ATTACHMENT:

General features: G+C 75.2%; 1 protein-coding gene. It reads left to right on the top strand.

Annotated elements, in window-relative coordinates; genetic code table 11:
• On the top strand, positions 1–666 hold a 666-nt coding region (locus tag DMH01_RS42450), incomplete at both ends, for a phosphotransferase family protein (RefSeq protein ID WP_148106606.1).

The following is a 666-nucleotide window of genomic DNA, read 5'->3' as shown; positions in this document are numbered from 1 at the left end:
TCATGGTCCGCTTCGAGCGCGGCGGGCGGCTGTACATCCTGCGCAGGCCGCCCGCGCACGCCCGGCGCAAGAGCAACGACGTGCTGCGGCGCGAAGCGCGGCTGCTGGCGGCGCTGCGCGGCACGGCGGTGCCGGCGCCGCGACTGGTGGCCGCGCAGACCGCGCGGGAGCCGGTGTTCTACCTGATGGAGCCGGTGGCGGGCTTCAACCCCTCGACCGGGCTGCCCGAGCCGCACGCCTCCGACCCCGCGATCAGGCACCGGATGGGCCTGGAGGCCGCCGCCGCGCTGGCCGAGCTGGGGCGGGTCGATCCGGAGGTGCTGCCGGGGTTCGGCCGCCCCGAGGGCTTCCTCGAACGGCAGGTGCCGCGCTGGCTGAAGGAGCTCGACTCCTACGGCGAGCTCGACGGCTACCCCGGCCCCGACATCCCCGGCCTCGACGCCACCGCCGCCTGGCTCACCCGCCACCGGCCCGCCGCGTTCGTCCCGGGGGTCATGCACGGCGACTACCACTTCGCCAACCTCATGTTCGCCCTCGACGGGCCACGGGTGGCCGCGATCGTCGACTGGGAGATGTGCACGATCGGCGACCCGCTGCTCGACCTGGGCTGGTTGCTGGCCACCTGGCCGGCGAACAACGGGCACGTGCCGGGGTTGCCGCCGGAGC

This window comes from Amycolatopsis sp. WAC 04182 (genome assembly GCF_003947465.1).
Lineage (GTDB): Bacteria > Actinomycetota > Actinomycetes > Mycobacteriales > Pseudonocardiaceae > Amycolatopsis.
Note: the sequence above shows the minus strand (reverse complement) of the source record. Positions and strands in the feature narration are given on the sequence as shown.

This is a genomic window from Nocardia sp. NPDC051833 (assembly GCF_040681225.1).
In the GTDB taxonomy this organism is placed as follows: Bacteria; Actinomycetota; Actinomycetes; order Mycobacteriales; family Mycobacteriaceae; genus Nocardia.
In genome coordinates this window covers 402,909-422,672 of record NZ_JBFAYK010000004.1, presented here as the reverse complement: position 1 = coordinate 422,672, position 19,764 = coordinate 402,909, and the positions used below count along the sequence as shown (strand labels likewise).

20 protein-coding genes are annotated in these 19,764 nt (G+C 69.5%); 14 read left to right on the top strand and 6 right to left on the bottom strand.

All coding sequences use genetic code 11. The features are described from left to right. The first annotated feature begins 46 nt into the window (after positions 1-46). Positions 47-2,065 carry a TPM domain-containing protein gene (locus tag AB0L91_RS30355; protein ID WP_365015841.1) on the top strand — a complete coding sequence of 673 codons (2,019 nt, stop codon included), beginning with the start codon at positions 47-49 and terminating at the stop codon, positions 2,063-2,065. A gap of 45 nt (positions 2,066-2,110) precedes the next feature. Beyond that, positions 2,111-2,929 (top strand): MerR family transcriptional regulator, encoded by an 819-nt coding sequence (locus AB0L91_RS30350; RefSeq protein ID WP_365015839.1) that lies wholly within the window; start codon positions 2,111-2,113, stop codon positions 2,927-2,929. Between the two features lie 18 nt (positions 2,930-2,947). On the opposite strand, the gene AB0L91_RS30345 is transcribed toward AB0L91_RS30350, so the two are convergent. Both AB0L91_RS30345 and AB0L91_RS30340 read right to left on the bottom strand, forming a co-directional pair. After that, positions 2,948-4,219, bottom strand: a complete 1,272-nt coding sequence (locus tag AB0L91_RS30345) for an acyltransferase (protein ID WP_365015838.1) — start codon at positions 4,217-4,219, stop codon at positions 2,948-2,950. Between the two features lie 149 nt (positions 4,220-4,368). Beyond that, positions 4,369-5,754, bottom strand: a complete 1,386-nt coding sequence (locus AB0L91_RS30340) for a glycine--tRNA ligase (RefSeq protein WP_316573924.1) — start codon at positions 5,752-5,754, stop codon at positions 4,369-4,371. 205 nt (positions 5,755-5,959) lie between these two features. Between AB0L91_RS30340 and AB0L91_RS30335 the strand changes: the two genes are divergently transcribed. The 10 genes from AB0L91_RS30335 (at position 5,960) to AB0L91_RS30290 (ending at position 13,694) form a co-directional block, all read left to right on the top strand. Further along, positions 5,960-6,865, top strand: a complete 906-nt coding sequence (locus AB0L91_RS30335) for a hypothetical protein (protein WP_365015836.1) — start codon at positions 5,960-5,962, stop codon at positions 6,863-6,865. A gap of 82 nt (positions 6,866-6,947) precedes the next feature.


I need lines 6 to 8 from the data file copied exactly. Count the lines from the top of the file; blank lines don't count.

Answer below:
This window comes from Amycolatopsis sp. WAC 04182 (genome assembly GCF_003947465.1).
Lineage (GTDB): Bacteria > Actinomycetota > Actinomycetes > Mycobacteriales > Pseudonocardiaceae > Amycolatopsis.
Note: the sequence above shows the minus strand (reverse complement) of the source record. Positions and strands in the feature narration are given on the sequence as shown.